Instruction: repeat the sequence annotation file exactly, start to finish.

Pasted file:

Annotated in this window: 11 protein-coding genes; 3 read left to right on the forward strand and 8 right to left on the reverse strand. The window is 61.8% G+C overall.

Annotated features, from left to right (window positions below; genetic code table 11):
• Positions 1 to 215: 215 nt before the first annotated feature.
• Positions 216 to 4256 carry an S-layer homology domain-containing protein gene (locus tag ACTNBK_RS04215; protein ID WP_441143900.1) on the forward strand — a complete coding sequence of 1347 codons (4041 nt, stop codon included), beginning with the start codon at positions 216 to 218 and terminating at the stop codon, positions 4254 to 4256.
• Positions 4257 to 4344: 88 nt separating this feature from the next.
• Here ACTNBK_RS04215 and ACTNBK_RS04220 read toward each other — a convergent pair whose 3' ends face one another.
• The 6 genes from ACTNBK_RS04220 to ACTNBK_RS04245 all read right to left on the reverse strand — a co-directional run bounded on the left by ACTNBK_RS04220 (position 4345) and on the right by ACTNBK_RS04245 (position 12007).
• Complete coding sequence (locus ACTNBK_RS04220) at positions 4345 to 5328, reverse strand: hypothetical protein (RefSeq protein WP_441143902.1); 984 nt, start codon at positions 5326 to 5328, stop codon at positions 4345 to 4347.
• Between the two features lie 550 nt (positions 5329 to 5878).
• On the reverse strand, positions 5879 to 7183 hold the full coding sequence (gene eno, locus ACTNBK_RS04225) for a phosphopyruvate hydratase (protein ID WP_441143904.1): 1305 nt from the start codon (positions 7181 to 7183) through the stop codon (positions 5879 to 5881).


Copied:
Annotated in this window: 11 protein-coding genes; 3 read left to right on the forward strand and 8 right to left on the reverse strand. The window is 61.8% G+C overall.

Annotated features, from left to right (window positions below; genetic code table 11):
• Positions 1 to 215: 215 nt before the first annotated feature.
• Positions 216 to 4256 carry an S-layer homology domain-containing protein gene (locus tag ACTNBK_RS04215; protein ID WP_441143900.1) on the forward strand — a complete coding sequence of 1347 codons (4041 nt, stop codon included), beginning with the start codon at positions 216 to 218 and terminating at the stop codon, positions 4254 to 4256.
• Positions 4257 to 4344: 88 nt separating this feature from the next.
• Here ACTNBK_RS04215 and ACTNBK_RS04220 read toward each other — a convergent pair whose 3' ends face one another.
• The 6 genes from ACTNBK_RS04220 to ACTNBK_RS04245 all read right to left on the reverse strand — a co-directional run bounded on the left by ACTNBK_RS04220 (position 4345) and on the right by ACTNBK_RS04245 (position 12007).
• Complete coding sequence (locus ACTNBK_RS04220) at positions 4345 to 5328, reverse strand: hypothetical protein (RefSeq protein WP_441143902.1); 984 nt, start codon at positions 5326 to 5328, stop codon at positions 4345 to 4347.
• Between the two features lie 550 nt (positions 5329 to 5878).
• On the reverse strand, positions 5879 to 7183 hold the full coding sequence (gene eno, locus ACTNBK_RS04225) for a phosphopyruvate hydratase (protein ID WP_441143904.1): 1305 nt from the start codon (positions 7181 to 7183) through the stop codon (positions 5879 to 5881).